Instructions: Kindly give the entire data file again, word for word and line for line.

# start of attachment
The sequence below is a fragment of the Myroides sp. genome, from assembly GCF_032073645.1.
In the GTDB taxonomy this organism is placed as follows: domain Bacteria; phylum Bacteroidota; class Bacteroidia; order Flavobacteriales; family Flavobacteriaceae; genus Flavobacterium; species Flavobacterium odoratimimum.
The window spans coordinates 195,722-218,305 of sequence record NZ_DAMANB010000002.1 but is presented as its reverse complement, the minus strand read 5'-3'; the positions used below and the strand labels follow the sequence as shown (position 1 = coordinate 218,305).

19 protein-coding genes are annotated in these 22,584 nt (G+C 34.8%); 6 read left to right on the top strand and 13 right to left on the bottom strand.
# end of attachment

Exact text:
The sequence below is a fragment of the Myroides sp. genome, from assembly GCF_032073645.1.
In the GTDB taxonomy this organism is placed as follows: domain Bacteria; phylum Bacteroidota; class Bacteroidia; order Flavobacteriales; family Flavobacteriaceae; genus Flavobacterium; species Flavobacterium odoratimimum.
The window spans coordinates 195,722-218,305 of sequence record NZ_DAMANB010000002.1 but is presented as its reverse complement, the minus strand read 5'-3'; the positions used below and the strand labels follow the sequence as shown (position 1 = coordinate 218,305).

19 protein-coding genes are annotated in these 22,584 nt (G+C 34.8%); 6 read left to right on the top strand and 13 right to left on the bottom strand.